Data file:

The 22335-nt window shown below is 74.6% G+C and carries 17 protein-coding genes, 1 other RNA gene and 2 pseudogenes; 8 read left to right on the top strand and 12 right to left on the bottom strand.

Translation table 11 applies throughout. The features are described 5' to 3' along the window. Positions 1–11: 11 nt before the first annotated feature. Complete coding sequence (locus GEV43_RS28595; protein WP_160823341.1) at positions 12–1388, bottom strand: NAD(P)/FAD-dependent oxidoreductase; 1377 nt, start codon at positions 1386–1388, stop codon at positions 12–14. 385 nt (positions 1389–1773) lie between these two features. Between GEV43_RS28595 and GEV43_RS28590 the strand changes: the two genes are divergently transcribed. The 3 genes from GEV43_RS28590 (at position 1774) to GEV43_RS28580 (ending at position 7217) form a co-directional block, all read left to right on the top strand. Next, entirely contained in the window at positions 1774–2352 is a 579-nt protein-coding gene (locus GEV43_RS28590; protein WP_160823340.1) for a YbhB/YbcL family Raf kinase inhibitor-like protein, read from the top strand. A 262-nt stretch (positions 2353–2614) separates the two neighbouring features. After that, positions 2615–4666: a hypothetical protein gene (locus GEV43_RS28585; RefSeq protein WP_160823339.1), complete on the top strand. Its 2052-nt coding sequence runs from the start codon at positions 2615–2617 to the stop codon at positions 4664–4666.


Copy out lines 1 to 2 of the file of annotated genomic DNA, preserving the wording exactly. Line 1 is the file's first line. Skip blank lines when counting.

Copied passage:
The 22335-nt window shown below is 74.6% G+C and carries 17 protein-coding genes, 1 other RNA gene and 2 pseudogenes; 8 read left to right on the top strand and 12 right to left on the bottom strand.

Translation table 11 applies throughout. The features are described 5' to 3' along the window. Positions 1–11: 11 nt before the first annotated feature. Complete coding sequence (locus GEV43_RS28595; protein WP_160823341.1) at positions 12–1388, bottom strand: NAD(P)/FAD-dependent oxidoreductase; 1377 nt, start codon at positions 1386–1388, stop codon at positions 12–14. 385 nt (positions 1389–1773) lie between these two features. Between GEV43_RS28595 and GEV43_RS28590 the strand changes: the two genes are divergently transcribed. The 3 genes from GEV43_RS28590 (at position 1774) to GEV43_RS28580 (ending at position 7217) form a co-directional block, all read left to right on the top strand. Next, entirely contained in the window at positions 1774–2352 is a 579-nt protein-coding gene (locus GEV43_RS28590; protein WP_160823340.1) for a YbhB/YbcL family Raf kinase inhibitor-like protein, read from the top strand. A 262-nt stretch (positions 2353–2614) separates the two neighbouring features. After that, positions 2615–4666: a hypothetical protein gene (locus GEV43_RS28585; RefSeq protein WP_160823339.1), complete on the top strand. Its 2052-nt coding sequence runs from the start codon at positions 2615–2617 to the stop codon at positions 4664–4666.